People from across Alberta and Canada are flocking to Calgary for the return of the Calgary Stampede, but the event’s program gives reason for pause. For the first time since 2019, the Stampede’s deadliest event is returning: the Rangeland Derby chuckwagon races.

It doesn’t take much to see through the thin veneer of the Stampede’s carefully crafted safety-first defenses to the inherent danger on which the races were built. The Calgary Stampede’s chuckwagon races continue to be the cause of near-annual horse deaths; more than 70 horses have been killed by the event since 1986. Risk is so intrinsic to the nature of the sport that the World Professional Chuckwagon Association openly deems it the Half-Mile of Hell.

The last time the races were held, six horses died. One incident, in which the death of a horse and the injuries of three more were ruled to be caused by driver error, resulted in the event’s first-ever driver disqualification and potential lifetime ban. That driver has since been reinstated and is now slotted to race in 2022 without missing a single year.

In 2021, Stampede organizers cancelled chuckwagon racing due to safety concerns over a lack of practice season. Some of the Stampede’s usual wagon drivers – who purport to have the best interest of their animals at heart – went on record slamming the unprecedented safety precaution.

Unsurprisingly, when a similar event went ahead in nearby Red Deer that season, a horse was injured and had to be put down.

Stampede organizers have had two years to reconsider the deadly sport – but instead of responding to public demands to remove the races, they made a minor rule change that decreases the number of wagons on the track from four to three.

This is unlikely to differ in impact from previous changes, which set a bleak precedent for the outcome we can expect.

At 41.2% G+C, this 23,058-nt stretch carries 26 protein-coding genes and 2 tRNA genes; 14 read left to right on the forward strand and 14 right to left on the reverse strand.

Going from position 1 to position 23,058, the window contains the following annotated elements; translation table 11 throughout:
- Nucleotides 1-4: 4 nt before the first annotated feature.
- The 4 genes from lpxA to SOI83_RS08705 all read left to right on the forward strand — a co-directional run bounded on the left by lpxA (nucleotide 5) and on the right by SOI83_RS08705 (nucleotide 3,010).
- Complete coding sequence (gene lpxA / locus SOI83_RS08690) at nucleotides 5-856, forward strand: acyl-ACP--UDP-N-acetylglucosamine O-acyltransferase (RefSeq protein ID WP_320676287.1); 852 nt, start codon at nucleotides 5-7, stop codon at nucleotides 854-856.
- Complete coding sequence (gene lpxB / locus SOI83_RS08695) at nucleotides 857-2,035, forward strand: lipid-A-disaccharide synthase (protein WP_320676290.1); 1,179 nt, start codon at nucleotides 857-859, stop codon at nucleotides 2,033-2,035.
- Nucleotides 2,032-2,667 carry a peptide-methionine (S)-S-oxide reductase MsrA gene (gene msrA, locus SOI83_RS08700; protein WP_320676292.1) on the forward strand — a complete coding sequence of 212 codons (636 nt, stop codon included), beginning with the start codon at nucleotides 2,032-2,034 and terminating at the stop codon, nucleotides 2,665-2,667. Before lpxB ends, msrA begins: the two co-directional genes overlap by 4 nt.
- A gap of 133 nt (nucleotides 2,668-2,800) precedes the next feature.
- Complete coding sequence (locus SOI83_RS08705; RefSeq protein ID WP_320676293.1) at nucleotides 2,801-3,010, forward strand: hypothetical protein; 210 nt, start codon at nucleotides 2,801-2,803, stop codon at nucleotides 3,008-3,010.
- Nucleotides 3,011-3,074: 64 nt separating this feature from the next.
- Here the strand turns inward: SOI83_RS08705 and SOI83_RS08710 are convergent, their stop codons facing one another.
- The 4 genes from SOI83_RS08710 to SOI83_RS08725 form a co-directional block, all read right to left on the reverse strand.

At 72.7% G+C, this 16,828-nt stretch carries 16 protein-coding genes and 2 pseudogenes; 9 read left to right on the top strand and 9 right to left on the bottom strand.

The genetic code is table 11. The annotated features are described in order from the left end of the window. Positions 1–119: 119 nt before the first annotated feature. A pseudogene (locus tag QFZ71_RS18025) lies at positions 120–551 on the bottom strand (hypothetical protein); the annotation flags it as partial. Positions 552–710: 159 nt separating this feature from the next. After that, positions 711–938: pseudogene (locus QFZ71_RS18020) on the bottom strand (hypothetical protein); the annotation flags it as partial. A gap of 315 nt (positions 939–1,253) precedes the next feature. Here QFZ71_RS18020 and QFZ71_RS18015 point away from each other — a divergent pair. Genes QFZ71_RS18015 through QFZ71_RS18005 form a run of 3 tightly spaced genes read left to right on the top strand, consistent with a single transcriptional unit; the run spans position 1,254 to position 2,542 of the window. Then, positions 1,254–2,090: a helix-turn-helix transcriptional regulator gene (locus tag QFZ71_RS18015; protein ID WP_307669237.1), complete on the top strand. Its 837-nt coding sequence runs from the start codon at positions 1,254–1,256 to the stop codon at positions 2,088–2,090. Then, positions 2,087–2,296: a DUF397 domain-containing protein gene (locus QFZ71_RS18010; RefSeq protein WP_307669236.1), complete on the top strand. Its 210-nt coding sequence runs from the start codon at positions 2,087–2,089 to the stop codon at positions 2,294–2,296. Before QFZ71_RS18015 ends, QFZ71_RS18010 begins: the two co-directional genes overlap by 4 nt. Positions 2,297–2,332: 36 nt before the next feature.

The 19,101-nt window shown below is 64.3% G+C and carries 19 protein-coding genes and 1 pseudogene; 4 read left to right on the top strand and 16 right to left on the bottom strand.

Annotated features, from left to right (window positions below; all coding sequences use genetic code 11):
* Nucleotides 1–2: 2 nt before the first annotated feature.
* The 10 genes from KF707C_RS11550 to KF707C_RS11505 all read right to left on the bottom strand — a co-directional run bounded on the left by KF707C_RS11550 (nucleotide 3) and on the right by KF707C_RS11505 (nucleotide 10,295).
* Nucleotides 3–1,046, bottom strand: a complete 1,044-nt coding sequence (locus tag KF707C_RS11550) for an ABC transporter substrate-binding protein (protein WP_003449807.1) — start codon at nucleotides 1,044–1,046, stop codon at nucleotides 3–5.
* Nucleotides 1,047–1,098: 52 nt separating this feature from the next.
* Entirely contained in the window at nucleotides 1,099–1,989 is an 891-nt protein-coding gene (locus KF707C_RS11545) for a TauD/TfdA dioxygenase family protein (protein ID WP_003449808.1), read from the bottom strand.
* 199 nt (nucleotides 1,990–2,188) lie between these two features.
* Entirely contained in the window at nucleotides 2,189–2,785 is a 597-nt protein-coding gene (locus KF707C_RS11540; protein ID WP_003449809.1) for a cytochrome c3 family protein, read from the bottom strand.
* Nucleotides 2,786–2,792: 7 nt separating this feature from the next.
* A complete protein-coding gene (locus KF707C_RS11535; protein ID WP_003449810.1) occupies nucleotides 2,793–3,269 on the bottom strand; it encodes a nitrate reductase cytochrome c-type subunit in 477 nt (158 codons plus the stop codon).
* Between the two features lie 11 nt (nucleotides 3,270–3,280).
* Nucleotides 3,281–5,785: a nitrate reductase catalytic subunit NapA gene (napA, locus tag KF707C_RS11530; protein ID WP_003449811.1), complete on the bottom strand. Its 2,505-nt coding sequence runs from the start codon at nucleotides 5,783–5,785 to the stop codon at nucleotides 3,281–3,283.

In 2011, the Stampede dropped two outriders from the event, bringing the number of horses on the track down to two outriders per wagon in each heat instead of four. The following year, an outrider horse sustained severe injuries after crashing into an unexpectedly halted wagon in an incident that claimed the lives of three more horses.

The problems with the chuckwagon races cannot be solved with simple rule changes. The volume of horses on the track in each heat is indeed problematic, but the threat to the animals’ safety runs much deeper.

Without serious structural changes to the event, the races will always be at high speed and close proximity, running the risk of chain reaction incidents like the one seen in 2012. The races also continue to use thoroughbred racehorses, many of whom have broken their legs during the event. Animal scientist Temple Grandin has pointed to an inherent problem with the use of thoroughbreds as selective breeding for speed has weakened their legs.

Rather than addressing these serious issues, Stampede organizers have opted to bring back the event in full force.

It is worth noting that the return of the chuckwagon races is not for lack of alternative events. The Stampede has been called Canada’s largest arts festival, with visual arts having been incorporated since the event’s inception. The Stampede’s diverse range of music performances is estimated to draw more than 600,000 attendees each year.

With an array of safer options to truly celebrate the vibrant culture of Calgary, it is baffling to see the Stampede leaning back into an event that is as controversial as it is dangerous.

It is obvious that the much-needed shift away from the Half-Mile of Hell will not come from the common sense of the organizers, but from the pressure of the public. If Stampede goers do not wish to bear witness to possible deaths of horses, year after year, the choice is clear: skip the chucks.

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Opinion Editorial

“No justice” for those who exposed animal cruelty at Abbotsford hog farm

Article originally published in The Daily Hive.

Today, the Excelsior 4 (now 3) begin their trial by jury for exposing animal cruelty at a hog farm in Abbotsford; but there is no justice in this case.

The story of the Excelsior 4 began in 2019, when dozens of animal activists documented the suffering of pigs at Excelsior Hog Farm, advocating for media cameras to be allowed on the farm. Their aim was simple: to show the public how much suffering goes into the meat products they can find neatly packaged on grocery store shelves.